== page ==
You can enter a trade with a limit order or a market order. When developing your trading system, two things you need to consider are the time it takes to enter the market and also how slippage, that is the price you are filled at vs the price you wanted, will affect your trade. This should be part of your money management plan. By defining how you will enter the stock market, you will know before you buy if you are decreasing or increasing your risk level.
In the short video above I discusses the difference between static and dynamic quotes and why, when you place a market order instead of a limit order you may get filled at a higher price than you expected.
- slow entry but reduces slippage
- increases speed at which you will enter the market.
In the stock market you can either buy fast (market order), think about the hare in the hare and tortoise story or slow (limit order) like the tortoise.
Let us look at the stock market. For every stock there is a bid and asked price. For low volume stocks, say under 50,000 shares traded per day the bid/asked spread can be quite large.
Example: stock ABC bid 5.78 asked 5.86
This means that someone wants the stock but is only willing to buy it for 5.78, but the seller wants 5.86. Therefore, this stock will just sit there until either a buyer raises their bid price or a seller lowers their asked price. When the two match, you have a trade.
Now let us look at a stock that trades over 1,000,000 shares a day. Now the bid/asked will generally look more like this
Example: stock XYZ bid 5.81 asked 5.82
The spread is much narrower and trading occurs much more frequently.
If you decide to buy the above stocks, here is what would happen:
If you need the stock right now you need to place a market order. You would likely pay $5.86 per share for ABC and $5.82 per share for XYZ but you should get filled within seconds after placing your order. In a fast moving market, the asked price may change quickly. In the case of XYZ, just after you place your order, the asked price could jump to $5.85. You now just incurred some unexpected slippage and paid $5.85 for the stock.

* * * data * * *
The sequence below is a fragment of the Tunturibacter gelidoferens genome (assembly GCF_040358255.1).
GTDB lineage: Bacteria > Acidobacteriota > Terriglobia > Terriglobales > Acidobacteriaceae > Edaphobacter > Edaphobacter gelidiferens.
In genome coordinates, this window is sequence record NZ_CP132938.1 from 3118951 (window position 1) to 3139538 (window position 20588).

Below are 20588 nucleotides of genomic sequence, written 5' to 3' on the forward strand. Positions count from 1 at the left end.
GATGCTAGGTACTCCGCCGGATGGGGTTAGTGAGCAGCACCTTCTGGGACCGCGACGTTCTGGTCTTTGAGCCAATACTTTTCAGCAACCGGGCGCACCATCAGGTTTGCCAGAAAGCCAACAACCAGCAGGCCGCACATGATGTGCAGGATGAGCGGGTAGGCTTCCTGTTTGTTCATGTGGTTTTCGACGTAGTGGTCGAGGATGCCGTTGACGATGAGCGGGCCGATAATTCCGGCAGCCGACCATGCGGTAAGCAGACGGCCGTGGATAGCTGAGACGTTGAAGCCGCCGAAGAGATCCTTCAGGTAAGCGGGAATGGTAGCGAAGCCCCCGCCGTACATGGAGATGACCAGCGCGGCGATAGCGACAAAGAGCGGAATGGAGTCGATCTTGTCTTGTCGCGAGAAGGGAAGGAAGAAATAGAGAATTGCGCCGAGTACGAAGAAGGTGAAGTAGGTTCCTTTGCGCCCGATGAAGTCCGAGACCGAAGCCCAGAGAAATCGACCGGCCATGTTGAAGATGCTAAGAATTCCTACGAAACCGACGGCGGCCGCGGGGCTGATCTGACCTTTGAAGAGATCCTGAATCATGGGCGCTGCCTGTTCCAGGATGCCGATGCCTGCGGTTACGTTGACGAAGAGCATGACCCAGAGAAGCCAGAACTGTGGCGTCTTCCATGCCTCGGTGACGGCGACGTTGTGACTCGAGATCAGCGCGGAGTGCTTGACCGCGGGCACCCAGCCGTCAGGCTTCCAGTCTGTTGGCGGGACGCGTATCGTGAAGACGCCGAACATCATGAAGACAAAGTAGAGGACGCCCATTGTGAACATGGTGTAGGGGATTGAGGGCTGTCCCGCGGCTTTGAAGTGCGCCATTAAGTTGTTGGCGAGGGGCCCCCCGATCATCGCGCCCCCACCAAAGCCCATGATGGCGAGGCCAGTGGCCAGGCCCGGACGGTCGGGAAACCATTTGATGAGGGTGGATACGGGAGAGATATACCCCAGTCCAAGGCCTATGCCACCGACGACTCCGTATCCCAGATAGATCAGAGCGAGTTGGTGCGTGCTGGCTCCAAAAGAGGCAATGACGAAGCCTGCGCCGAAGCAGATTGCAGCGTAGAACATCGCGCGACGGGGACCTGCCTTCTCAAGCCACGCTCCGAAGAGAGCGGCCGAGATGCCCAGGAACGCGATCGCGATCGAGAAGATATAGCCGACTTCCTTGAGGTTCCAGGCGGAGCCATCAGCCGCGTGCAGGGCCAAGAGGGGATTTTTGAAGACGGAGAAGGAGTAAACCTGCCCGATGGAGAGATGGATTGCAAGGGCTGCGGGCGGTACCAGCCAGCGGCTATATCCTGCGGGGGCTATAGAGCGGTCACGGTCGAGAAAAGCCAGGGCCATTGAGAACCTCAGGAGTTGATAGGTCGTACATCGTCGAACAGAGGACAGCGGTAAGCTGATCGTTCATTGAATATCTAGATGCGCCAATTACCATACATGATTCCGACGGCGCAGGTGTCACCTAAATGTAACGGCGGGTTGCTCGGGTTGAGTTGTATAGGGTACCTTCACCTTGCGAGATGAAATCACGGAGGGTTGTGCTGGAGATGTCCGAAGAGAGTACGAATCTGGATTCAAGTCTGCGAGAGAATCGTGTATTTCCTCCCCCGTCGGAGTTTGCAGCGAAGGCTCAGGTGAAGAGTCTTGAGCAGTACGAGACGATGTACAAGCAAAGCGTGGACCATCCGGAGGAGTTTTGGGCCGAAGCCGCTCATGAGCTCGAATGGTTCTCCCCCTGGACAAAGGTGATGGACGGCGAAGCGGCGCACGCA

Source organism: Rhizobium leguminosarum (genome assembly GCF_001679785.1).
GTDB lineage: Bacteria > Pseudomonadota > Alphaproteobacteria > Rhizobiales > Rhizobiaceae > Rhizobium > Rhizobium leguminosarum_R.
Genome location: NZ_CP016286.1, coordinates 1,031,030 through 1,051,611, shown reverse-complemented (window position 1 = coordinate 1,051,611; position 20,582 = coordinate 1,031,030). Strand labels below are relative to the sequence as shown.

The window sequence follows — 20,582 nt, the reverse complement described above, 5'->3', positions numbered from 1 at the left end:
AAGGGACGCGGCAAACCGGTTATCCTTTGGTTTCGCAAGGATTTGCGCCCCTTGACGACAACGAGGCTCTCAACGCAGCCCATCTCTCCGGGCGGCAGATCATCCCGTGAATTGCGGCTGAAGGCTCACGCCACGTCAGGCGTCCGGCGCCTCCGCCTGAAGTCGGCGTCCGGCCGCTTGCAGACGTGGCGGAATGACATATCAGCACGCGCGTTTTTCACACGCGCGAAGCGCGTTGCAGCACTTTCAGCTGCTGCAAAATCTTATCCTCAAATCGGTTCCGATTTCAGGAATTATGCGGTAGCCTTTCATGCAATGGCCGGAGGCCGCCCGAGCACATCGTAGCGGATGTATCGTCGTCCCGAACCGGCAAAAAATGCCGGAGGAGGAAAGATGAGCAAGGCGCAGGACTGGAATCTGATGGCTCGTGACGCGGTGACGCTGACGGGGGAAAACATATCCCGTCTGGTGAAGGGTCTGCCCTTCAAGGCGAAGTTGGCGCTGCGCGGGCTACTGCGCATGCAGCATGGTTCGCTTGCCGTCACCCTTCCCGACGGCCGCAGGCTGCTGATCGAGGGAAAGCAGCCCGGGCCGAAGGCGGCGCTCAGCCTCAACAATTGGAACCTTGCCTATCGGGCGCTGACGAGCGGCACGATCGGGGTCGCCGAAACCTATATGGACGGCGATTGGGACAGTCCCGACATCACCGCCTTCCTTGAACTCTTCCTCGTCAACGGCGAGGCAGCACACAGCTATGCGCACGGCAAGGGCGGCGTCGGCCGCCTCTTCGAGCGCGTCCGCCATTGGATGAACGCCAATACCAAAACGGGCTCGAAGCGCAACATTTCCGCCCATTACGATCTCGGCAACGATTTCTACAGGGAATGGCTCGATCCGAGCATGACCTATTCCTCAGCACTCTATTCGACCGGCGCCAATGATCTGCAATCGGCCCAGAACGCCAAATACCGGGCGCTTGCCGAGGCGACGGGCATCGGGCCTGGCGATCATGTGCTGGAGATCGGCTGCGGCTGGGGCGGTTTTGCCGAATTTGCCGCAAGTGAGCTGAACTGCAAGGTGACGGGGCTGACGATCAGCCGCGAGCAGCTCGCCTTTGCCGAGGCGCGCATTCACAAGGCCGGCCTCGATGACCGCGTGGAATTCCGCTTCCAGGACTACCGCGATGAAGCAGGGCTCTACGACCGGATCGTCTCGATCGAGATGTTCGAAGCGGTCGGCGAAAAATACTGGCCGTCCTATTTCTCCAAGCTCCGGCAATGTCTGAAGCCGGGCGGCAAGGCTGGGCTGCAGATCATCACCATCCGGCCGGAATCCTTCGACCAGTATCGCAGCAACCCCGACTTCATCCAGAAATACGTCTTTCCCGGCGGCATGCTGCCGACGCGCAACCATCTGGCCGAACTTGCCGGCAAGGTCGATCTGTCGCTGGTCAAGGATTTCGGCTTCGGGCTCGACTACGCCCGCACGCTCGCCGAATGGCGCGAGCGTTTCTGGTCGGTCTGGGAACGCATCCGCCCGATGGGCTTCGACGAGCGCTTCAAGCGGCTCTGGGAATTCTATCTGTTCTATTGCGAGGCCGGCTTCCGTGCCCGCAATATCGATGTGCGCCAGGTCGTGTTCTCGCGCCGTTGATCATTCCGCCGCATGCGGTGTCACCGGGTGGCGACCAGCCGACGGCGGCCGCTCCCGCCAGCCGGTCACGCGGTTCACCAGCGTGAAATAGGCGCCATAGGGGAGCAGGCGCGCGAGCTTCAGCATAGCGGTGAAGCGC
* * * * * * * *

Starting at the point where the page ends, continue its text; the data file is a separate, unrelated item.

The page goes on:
If you want the stock but only want to pay $5.81 per share then you would place a limit order at $5.81. In the case of XYZ you would likely pick this up within a minute provided the stock price did not move up on you after you placed your bid. However, for ABC, you would only buy the stock if someone dropped their asked price. This could take minutes or hours but there will be no slippage in this transaction. However, there are times when you will not be successful in your purchase when you buy a stock this way.
The choice is yours. When you place a limit order, you know what price you are paying but you are unsure whether you will get the stock. When you place a market order, you know you will get the stock buy you will not know the fill price until after you purchase the stock.
If you are still confused about the difference between a limit and market order, Alexander Elder in his book "Come Into My Trading Room", which is reviewed in our book summaries section, gives a more complete definition of market and limit order.
If you now understand the difference between limit and market orders and are ready to take the next steps on your trading journey you should learn from professionals. Understanding the stock market takes time and is a skill, that once learned, can be used throughout your lifetime and taken with you were ever you go.